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Millions of employees have had the option to make after-tax contributions to their traditional 401(k) plans for many years — long before the Roth 401(k) came on the scene. Now, a recent IRS ruling makes it easier to do an after-tax 401(k) rollover to a Roth IRA.
The ruling potentially will benefit many workers, especially those whose incomes make them ineligible to contribute to a Roth IRA annually.
401(k) contribution rules
On a pretax basis, employees can’t contribute above certain limits. In 2016, for instance, the limit is $18,000; those 50 and older can make additional catch-up contributions of $6,000. This money is not counted toward income, and all gains are tax-deferred. The limits are the same for Roth 401(k)s, though the contributions do count toward income and all gains are tax-free.
But employees can sock away a lot more retirement cash if their company plan offers an after-tax option in a traditional 401(k). For instance, the IRS established a limit of $53,000 for individuals in 2016.
Thanks to the recent IRS ruling, employees now can more easily roll over after-tax contributions into a Roth IRA when they retire, or after leaving their company.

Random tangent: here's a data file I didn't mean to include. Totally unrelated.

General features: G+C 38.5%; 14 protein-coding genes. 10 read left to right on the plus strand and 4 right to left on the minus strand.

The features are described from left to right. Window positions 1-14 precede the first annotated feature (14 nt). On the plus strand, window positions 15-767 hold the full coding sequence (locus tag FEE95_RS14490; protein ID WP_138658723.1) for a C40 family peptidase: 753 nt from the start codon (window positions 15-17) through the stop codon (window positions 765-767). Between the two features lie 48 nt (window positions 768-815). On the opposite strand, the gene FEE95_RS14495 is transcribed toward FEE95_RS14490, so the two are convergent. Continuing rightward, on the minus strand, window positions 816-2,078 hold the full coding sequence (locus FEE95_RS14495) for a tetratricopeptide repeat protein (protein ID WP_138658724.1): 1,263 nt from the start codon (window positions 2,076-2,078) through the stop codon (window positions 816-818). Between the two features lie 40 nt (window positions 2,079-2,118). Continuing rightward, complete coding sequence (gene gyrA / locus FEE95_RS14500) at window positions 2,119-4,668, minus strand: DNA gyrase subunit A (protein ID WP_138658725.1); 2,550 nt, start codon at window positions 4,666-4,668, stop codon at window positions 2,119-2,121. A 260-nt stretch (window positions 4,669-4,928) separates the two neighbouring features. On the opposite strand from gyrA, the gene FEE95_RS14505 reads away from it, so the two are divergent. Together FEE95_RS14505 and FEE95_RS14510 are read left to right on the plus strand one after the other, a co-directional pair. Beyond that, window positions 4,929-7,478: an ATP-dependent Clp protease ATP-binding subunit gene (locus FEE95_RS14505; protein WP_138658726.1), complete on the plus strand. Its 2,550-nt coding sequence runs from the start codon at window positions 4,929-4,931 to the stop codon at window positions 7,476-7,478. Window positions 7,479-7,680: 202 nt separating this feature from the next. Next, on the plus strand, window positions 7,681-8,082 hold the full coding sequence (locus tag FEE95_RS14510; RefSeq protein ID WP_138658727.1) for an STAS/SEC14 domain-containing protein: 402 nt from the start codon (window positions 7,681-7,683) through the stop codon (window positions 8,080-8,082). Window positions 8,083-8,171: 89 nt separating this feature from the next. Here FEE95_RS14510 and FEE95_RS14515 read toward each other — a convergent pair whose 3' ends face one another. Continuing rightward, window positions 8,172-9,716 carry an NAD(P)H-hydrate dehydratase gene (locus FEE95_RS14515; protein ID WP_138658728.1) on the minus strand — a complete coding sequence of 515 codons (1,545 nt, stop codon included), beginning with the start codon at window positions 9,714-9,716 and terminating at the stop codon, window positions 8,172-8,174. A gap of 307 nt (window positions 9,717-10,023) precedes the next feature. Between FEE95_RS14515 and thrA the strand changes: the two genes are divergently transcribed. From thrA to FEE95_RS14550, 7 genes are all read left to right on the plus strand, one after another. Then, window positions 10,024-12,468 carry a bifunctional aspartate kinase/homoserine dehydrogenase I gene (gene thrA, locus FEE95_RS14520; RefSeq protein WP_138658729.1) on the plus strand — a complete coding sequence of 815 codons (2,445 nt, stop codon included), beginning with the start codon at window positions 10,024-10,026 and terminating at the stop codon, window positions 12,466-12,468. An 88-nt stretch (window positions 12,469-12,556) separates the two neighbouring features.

“In essence, you can now contribute over $50,000 per year into your Roth IRA,” says Brian Frederick, CFP professional and associate financial planner at Intrinsic Wealth Counsel in Tempe, Arizona.
Clarifies and streamlines the process
In recent years, a growing number of employees retiring or separating from their company have tried to avoid future taxes on gains altogether by rolling their after-tax contributions into a Roth IRA. But because IRS rules on the matter were so murky, employees typically had to jump through a series of hoops to accomplish their goal — and in the end, they often had to pay some taxes to complete the rollover.
“There was no clear guidance on how to accomplish it without incurring taxes,” says Erik Klumpp, CFP professional and founder of Chessie Advisors in Rochester Hills, Michigan.
The new IRS ruling makes the process easier and more transparent, says Andrew Novick, CFP professional and founder of the Investment Connection in Bridgewater, New Jersey.